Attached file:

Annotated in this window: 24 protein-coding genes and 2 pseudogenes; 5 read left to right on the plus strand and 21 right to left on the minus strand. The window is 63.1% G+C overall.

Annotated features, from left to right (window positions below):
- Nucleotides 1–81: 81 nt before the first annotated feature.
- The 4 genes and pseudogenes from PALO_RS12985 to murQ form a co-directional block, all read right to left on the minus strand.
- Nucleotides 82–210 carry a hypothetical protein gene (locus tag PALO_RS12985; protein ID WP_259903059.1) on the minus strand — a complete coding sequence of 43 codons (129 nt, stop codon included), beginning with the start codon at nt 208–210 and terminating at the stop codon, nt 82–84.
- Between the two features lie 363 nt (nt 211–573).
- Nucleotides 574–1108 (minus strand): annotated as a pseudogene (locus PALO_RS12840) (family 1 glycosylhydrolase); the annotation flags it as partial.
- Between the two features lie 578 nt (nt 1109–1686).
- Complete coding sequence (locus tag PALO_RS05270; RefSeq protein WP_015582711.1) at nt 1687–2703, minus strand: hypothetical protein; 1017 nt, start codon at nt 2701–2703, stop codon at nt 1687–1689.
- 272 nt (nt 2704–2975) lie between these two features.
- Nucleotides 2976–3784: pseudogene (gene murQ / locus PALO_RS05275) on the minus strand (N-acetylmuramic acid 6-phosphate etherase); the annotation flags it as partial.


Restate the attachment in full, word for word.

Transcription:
Annotated in this window: 24 protein-coding genes and 2 pseudogenes; 5 read left to right on the plus strand and 21 right to left on the minus strand. The window is 63.1% G+C overall.

Annotated features, from left to right (window positions below):
- Nucleotides 1–81: 81 nt before the first annotated feature.
- The 4 genes and pseudogenes from PALO_RS12985 to murQ form a co-directional block, all read right to left on the minus strand.
- Nucleotides 82–210 carry a hypothetical protein gene (locus tag PALO_RS12985; protein ID WP_259903059.1) on the minus strand — a complete coding sequence of 43 codons (129 nt, stop codon included), beginning with the start codon at nt 208–210 and terminating at the stop codon, nt 82–84.
- Between the two features lie 363 nt (nt 211–573).
- Nucleotides 574–1108 (minus strand): annotated as a pseudogene (locus PALO_RS12840) (family 1 glycosylhydrolase); the annotation flags it as partial.
- Between the two features lie 578 nt (nt 1109–1686).
- Complete coding sequence (locus tag PALO_RS05270; RefSeq protein WP_015582711.1) at nt 1687–2703, minus strand: hypothetical protein; 1017 nt, start codon at nt 2701–2703, stop codon at nt 1687–1689.
- 272 nt (nt 2704–2975) lie between these two features.
- Nucleotides 2976–3784: pseudogene (gene murQ / locus PALO_RS05275) on the minus strand (N-acetylmuramic acid 6-phosphate etherase); the annotation flags it as partial.